Myanmar Military Gives Support to Religious Leaders, Govt on COVID-19 Prevention

By San Yamin Aung 30 March 2020

YANGON—Myanmar’s regional military commanders have provided medicine, protective masks, hand sanitizer and conducted medical checks for religious leaders in different states and regions, as a contribution to government efforts to prevent and control the spread of COVID-19.

Over the past week, as the number of confirmed coronavirus cases in the country has risen, regional military commanders visited monasteries, churches, mosques and Hindu temples to help disinfect the sites and meet with senior religious leaders.

Yangon Region military commander Major General Thet Pone visited the Archbishop of Yangon, Cardinal Charles Bo, provided the Catholic Archdiocese of Yangon with preventive supplies and conducted medical checks. A military medical team led by the regional commander also sprayed disinfectant at the Archdiocese headquarters.

Military officers conduct a medical check on Archbishop of Yangon Cardinal Charles Bo on March 28. / Office of the Commander-in-Chief

The Kachin Baptist Convention (KBC) said Sunday that the military’s North Command conducted medical checks and sanitation activities at its office and at churches in the Kachin State capital of Myitkyina.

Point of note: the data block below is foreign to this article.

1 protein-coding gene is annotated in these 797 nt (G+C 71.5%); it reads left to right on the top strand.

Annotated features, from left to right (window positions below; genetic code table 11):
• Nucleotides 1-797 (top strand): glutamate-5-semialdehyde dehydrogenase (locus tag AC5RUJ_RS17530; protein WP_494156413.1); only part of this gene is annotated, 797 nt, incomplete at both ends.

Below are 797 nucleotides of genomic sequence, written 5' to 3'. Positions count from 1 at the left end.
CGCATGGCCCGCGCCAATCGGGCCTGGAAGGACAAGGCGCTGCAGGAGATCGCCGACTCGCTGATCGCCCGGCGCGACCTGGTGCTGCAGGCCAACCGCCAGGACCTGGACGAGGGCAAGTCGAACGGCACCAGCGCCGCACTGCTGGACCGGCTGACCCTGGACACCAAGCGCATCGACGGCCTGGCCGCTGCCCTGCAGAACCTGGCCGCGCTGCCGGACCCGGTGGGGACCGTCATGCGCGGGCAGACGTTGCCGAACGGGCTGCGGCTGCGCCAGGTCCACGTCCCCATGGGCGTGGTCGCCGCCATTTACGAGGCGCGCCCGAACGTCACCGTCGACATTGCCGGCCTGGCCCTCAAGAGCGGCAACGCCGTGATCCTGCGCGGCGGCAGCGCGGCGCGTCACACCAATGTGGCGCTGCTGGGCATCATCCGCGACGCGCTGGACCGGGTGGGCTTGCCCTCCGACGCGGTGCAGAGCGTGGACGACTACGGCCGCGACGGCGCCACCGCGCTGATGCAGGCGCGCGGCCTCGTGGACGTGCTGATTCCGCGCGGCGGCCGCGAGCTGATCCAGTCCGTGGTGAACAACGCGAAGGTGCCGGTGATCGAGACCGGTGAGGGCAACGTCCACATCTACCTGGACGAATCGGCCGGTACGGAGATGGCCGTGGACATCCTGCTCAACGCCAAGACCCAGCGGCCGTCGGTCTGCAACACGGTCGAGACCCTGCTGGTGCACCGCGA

According to the Office of the Commander-in-Chief, the regional commands conducted medical checks, sanitized religious sites and gave donations to senior Buddhist monks, nuns and leaders from other religions in Naypyitaw, Kachin, Shan, Kayah, Mon and Rakhine states and Tanintharyi, Sagaing, Bago, Mandalay and Yangon regions.

Though there may be a propaganda agenda behind the activities, the Office of the Commander-in-Chief stated on their website that they are conducting the activities as a form of “cooperation” with the government.

Military officers spray disinfectant at a mosque. / Office of the Commander-in-Chief

“The military is also cooperating with the people and government,” the Office of the Commander-in-Chief stated.

Many political analysts believe the relationship between the civilian government led by Daw Aung San Suu Kyi and Myanmar’s powerful military leadership has worsened recently.

Military-appointed lawmakers in Parliament said attempts by the ruling National League for Democracy party to reform the military-drafted Constitution were a disruption to civilian-military relations and only served to sow mistrust.

Military officers conduct a medical check on a senior Buddhist monk. / Office of the Commander-in-Chief

The party’s bid to amend the charter was defeated by military appointed-lawmakers and the military-backed Union Solidarity and Development Party.

However, military spokesperson Brigadier General Zaw Min Tun told reporters at a recent press conference in Naypyitaw that the military will collaborate with the government on efforts to control COVID-19 in order to protect national interests. He said the military has prepared military hospitals to be used as quarantine centers and has put medical teams on alert

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